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South Africa’s foreign policy has become a minefield of contradictions that risk isolating the nation from Western trade partners and allies. While aligning with the “global South” and being critical of the West, South Africa’s failure to condemn Russia’s invasion of Ukraine and its support for Hamas have raised concerns. This, coupled with confusing diplomatic episodes, jeopardises its standing on the world stage. As the country leans towards Russia and diverges from Western positions, it faces potential repercussions that could lead to greater isolation.
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Playing with fire: SA’s foreign policy mess
By Jonathan Katzenellenbogen*
South Africa is bumbling along from one foreign policy mess to another.
The real risk is that at some stage, the West, where most of our trade and interests still lie, might say they have indulged us for too long. They will then place us in the same general category as some of our better friends, like China, Cuba, Russia and Venezuela: others that face trade embargoes, sanctions and isolation.
In foreign policy, South Africa has built a brand, albeit one with a host of glaring contradictions. It is for the “global South” and anti-imperialist, but it does not see the Russian invasion of Ukraine as anything like imperialism. It is certainly anti-American, yet it wants an extension of the Africa Growth and Opportunity Act, AGOA, which gives us and much of Africa extensive tariff-free access to the US market.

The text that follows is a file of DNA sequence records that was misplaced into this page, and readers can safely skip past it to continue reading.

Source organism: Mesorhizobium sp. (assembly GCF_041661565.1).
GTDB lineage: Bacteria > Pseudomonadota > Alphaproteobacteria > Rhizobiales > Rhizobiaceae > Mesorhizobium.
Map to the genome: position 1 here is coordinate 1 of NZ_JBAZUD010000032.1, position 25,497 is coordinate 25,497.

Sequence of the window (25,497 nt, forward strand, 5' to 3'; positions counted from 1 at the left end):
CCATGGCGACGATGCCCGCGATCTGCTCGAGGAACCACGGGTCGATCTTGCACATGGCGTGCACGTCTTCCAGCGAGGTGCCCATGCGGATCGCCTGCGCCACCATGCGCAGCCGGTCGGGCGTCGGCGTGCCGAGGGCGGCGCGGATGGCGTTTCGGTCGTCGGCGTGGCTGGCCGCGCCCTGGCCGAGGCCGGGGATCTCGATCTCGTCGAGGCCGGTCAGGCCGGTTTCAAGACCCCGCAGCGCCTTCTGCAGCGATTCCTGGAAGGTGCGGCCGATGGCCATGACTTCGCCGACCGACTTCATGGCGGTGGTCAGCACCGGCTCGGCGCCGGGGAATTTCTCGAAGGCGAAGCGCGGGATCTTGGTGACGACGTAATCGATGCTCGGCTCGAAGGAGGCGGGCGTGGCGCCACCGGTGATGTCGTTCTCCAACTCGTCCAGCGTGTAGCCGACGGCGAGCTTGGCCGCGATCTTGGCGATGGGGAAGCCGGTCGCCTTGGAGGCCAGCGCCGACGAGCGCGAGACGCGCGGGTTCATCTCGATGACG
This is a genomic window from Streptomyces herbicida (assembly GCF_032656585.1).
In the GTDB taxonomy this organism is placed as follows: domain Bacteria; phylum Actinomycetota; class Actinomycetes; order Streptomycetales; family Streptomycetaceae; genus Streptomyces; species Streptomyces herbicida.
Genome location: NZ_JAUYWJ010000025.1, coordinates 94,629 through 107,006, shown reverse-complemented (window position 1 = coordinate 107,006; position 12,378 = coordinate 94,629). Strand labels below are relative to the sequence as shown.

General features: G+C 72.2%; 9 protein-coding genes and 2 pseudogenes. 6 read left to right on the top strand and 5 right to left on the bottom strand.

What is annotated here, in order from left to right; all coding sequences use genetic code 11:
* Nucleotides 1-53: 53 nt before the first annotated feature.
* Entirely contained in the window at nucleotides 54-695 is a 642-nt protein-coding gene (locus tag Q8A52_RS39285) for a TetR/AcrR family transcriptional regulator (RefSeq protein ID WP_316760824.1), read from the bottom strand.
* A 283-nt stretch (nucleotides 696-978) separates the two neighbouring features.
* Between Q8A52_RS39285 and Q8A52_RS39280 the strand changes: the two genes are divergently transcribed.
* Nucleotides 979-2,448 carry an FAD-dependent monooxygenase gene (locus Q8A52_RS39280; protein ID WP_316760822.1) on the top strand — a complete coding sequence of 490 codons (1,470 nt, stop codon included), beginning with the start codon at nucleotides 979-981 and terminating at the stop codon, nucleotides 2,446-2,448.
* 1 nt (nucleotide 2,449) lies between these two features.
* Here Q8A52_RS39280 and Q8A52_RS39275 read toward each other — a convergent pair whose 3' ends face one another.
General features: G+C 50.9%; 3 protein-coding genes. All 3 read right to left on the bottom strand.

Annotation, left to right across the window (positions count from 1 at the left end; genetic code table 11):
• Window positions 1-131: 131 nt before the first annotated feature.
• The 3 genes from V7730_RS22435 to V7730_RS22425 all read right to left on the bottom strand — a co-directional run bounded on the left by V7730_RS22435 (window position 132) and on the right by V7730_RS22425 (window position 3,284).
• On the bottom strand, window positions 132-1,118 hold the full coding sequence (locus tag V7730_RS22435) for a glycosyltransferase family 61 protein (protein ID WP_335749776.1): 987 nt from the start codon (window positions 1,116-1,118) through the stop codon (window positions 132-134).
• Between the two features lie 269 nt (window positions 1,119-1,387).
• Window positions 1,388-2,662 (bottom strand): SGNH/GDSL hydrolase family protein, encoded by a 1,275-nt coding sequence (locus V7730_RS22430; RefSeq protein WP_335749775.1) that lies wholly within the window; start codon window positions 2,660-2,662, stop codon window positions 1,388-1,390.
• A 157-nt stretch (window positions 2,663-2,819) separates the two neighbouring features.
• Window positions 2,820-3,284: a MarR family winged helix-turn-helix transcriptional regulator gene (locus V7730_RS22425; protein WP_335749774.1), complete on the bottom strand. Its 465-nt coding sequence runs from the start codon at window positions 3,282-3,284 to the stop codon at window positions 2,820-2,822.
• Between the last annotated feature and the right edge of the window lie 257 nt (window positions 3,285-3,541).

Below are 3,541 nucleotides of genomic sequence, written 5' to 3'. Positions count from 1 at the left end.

It dislikes the West, but Europe, particularly Germany, is the source of the luxury vehicles so favoured by the elite.
South Africa, along with many other countries, has condemned Israel for bombing Gaza and killing civilians. But Pretoria did not condemn Hamas for its October 7th terror attack on Israel in which about 1,300 civilians were killed, and more than 200 hostages taken. And it did not condemn Russia for its bombing of Ukrainian cities.
In the UN, human rights groups long ago labelled South Africa as a “friend of torture”, because its voting record belies the legacy of rights violations under apartheid.
While South Africa favours self-determination for the Palestinians, a just cause upheld in the two-state solution, it does not really seem to favour this in our neighbour, Zimbabwe. South Africa has not questioned a succession of elections in Zimbabwe which most observer missions have said were neither free nor fair.
In August most election observer missions to Zimbabwe, including that of the Southern African Development Community, SADC, found that the elections were rigged. But this finding was shrugged off by South Africa and other governments in the region, except for Zambia. President Cyril Ramaphosa did not even wait for the final SADC observer mission report to be released, before travelling to Harare to attend Zimbabwean President Emmerson Mnangagwa’s inauguration.
The glaring contradiction here is that apartheid deprived millions of the right to vote in South Africa, yet Pretoria lacks the backbone to speak out about an unfree election in a neighbouring country.
It is our leaning towards Russia after its invasion of Ukraine and our stance on the October 7th Hamas terror attack on Israel that may have put us in the other camp for much of the West.
What has really upset the US was South Africa’s failure to condemn the Russian invasion of Ukraine, the Lady R incident, and the naval exercises between South Africa, Russia and China in the seas off Durban earlier this year.
While South Africa has insisted that the Lady R was not taking on weapons when it docked in Simonstown, the official inquiry has not been made public, and there have only been denials from South Africa. Significantly, there has been no apology from the US for the accusation that weapons were being loaded, and the US Ambassador to Pretoria remains in place. So a joint decision might have been made to simply let the matter drop.